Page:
8657912285_857b49e30c_zOn the heels of last week’s release of carbon pollution safeguards from the Environmental Protection Agency (EPA), which requires future power plants to deal with their climate-disrupting carbon pollution, news is rolling in from across the U.S. about massive new clean energy projects that are meeting Americas energy demand – and giving dirty fossil fuels a run for their money in the marketplace.

This week Xcel Energy announced it will triple the amount of solar power it offers while also adding another 450 megawatts of wind power. Here’s the best part — they’re investing in clean energy because it’s the most cost-effective option. Look at this quote from Xcel spokesperson Michelle Aguayo:

“Based on generation needs, the most reliable and most cost-effective resources happen to be solar and wind. We are not taking on solar because we have to, but because it is cost-effective and economical.”

And this quote from Xcel CEO David Eves:

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“This is the first time that we’ve seen, purely on a price basis, that the solar projects made the cut – without considering carbon costs or the need to comply with a renewable energy standard  – strictly on an economic basis.”

The prices of clean energy sources have plummeted in recent years compared to coal. Wind prices, for example, are down 50 percent since 2009. The cost of solar panels is down 80 percent since 2008. This has helped spur more than 50,000 megawatts of clean energy coming online since 2010 — just as roughly the same amount of coal-fired power has been retired across the country.

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A recent study shows that the U.S. adds a new solar powered system every four minutes. As one example, news came out Tuesday that Detroit-area residents can install rooftop solar thanks to a solar financing deal with Southeast Michigan Regional Energy Office.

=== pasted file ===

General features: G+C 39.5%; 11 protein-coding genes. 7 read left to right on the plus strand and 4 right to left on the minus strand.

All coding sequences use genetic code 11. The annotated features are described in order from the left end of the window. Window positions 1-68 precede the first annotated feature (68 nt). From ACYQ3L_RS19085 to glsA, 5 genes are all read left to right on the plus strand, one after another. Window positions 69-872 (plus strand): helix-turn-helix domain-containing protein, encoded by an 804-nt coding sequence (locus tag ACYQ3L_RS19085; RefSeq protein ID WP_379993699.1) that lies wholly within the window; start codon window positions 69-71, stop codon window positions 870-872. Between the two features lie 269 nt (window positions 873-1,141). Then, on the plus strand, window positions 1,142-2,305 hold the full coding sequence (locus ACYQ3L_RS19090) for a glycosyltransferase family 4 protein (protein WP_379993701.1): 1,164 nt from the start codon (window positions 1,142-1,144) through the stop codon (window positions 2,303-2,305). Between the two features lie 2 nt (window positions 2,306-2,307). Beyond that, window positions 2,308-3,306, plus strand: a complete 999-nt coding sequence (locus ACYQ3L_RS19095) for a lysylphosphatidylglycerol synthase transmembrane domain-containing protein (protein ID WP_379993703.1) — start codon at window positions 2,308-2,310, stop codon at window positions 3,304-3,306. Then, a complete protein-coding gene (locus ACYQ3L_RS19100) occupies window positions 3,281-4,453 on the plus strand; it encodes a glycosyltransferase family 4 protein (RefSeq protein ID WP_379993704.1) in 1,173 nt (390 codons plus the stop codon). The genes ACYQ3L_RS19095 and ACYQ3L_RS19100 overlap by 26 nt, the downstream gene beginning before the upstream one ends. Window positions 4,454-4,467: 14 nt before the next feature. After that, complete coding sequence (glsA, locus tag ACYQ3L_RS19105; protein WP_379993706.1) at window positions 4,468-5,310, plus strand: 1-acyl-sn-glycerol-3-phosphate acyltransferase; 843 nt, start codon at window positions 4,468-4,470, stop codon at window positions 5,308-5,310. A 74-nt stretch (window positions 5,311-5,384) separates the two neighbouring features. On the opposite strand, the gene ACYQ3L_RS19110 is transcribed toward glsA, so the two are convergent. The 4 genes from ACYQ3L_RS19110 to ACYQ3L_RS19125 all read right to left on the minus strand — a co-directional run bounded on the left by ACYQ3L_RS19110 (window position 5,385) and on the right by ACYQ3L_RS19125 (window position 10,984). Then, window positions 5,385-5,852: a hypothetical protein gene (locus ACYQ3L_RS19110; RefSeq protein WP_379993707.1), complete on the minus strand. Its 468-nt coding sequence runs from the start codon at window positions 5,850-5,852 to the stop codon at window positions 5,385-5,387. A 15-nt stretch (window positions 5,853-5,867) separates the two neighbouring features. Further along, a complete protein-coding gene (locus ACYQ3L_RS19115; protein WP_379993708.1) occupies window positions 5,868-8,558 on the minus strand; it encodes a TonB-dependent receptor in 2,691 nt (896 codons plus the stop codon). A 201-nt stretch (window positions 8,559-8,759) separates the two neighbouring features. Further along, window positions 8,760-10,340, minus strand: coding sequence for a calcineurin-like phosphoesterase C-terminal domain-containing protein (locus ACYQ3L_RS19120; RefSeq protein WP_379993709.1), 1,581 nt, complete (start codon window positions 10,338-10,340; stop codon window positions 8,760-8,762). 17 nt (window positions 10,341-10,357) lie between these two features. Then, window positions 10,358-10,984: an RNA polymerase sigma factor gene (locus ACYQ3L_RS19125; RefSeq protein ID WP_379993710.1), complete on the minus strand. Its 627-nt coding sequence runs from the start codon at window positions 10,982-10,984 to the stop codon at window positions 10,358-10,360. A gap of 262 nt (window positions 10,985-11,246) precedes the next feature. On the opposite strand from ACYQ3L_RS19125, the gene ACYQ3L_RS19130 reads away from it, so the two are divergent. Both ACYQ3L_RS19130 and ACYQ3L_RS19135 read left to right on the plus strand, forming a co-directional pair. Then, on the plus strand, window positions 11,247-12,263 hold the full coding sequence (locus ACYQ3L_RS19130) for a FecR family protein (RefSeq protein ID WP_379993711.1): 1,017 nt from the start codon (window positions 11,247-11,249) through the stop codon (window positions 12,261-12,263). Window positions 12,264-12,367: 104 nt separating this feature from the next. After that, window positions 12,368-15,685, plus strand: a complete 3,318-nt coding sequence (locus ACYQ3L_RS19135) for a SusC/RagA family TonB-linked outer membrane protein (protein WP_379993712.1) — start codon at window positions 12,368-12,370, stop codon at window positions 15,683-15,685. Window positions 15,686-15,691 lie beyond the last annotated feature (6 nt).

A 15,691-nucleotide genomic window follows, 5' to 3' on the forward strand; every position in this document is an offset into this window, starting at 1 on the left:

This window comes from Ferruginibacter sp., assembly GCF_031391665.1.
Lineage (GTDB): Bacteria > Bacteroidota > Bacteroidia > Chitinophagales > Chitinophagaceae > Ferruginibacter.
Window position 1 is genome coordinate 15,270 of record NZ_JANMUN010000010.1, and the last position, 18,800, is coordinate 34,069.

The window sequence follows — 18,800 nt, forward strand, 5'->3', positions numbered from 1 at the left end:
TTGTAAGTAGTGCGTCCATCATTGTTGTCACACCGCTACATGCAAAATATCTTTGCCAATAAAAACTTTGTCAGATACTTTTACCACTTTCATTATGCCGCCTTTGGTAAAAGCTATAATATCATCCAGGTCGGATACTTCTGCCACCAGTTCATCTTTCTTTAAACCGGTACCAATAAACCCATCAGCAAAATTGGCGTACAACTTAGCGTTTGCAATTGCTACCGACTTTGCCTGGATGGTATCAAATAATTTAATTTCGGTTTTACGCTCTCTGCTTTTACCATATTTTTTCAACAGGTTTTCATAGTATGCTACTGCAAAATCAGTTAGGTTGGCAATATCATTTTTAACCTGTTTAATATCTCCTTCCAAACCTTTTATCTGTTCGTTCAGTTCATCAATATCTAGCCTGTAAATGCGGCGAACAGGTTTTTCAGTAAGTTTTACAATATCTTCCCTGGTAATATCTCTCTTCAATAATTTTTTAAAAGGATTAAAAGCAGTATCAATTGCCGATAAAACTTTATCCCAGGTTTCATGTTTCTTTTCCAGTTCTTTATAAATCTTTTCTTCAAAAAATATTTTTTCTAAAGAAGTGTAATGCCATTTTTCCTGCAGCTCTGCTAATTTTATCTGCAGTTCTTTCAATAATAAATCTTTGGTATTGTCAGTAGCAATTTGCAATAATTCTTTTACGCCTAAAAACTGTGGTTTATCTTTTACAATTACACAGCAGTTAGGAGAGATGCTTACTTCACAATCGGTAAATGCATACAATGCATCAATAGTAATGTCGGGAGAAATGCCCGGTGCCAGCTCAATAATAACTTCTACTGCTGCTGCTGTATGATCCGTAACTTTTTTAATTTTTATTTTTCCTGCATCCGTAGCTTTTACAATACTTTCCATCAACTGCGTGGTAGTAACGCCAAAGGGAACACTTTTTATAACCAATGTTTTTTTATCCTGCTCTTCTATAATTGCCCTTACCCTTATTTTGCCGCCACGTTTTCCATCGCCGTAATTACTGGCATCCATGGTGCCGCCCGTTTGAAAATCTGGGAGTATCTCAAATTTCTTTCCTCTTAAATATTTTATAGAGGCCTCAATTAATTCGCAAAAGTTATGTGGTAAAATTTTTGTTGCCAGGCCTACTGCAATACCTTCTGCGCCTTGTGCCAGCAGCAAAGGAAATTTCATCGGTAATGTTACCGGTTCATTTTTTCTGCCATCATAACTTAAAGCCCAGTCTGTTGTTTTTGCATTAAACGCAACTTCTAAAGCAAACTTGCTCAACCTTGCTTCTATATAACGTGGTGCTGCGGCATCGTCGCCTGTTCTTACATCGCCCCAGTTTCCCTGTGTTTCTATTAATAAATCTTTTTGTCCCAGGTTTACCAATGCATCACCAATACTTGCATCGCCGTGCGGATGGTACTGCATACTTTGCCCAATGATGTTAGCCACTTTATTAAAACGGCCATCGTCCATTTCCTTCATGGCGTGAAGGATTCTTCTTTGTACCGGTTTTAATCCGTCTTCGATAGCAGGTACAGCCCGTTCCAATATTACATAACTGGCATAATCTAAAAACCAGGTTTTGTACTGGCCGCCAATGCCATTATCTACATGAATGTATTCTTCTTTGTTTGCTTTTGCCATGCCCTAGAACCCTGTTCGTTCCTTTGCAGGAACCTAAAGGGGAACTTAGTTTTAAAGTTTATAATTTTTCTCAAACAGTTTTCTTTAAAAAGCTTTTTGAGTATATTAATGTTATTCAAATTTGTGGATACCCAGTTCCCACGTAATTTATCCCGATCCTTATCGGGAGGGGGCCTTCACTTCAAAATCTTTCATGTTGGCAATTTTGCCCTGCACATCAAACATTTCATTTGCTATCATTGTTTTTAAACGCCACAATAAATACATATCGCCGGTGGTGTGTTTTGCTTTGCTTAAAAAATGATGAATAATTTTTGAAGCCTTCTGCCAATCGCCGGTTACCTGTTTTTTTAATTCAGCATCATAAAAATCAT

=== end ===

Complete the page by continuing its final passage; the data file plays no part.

On top of all that — affordable clean energy is to out-competing coal. For example, wind energy in Montana is providing power cheaper than the state’s existing coal plant, Colstrip.

Another added bonus: clean energy is a clear economic boost to customers, not just utilities. For Xcel, a study released this week showed that “solar power systems in Colorado Xcel Energy districts provide up to $11 million in benefits for customers,” including those on the grid who haven’t yet gone solar.

Need more? Officials in Henry County, Illinois, just announced that a year with wind turbines had added more than $1 million to the county’s coffers.

Earlier this summer we celebrated Georgia Power’s announcement that the utility will add a whopping 525 megawatts of solar power to its grid, the biggest solar commitment yet in the Southeast.

This came about in part thanks to an unusual partnership between the Sierra Club and the Tea Party in Georgia, proof that the demand for clean energy crosses partisan divides and unites Americans of all stripes who want to ensure we have access to safe, affordable, clean energy.

Finally, in Massachusetts, the state’s biggest utilities just signed long-term contracts for 565 MW of wind, because it was cheaper than other sources, including coal and nuclear. This is the largest procurement of renewable energy in New England history, according to the Boston Globe. And on top of all that, this new clean energy is going to save ratepayers money, an estimated 75 cents to $1 per month.

In short, the great clean energy news just keeps coming, and we’re welcoming it with open arms. Clean energy is making an impact right now, providing power at a massive scale, boosting local economies, out-competing coal, and giving natural gas a run for its money, even with gas at record low prices. These are exciting times, and the good news is just getting started.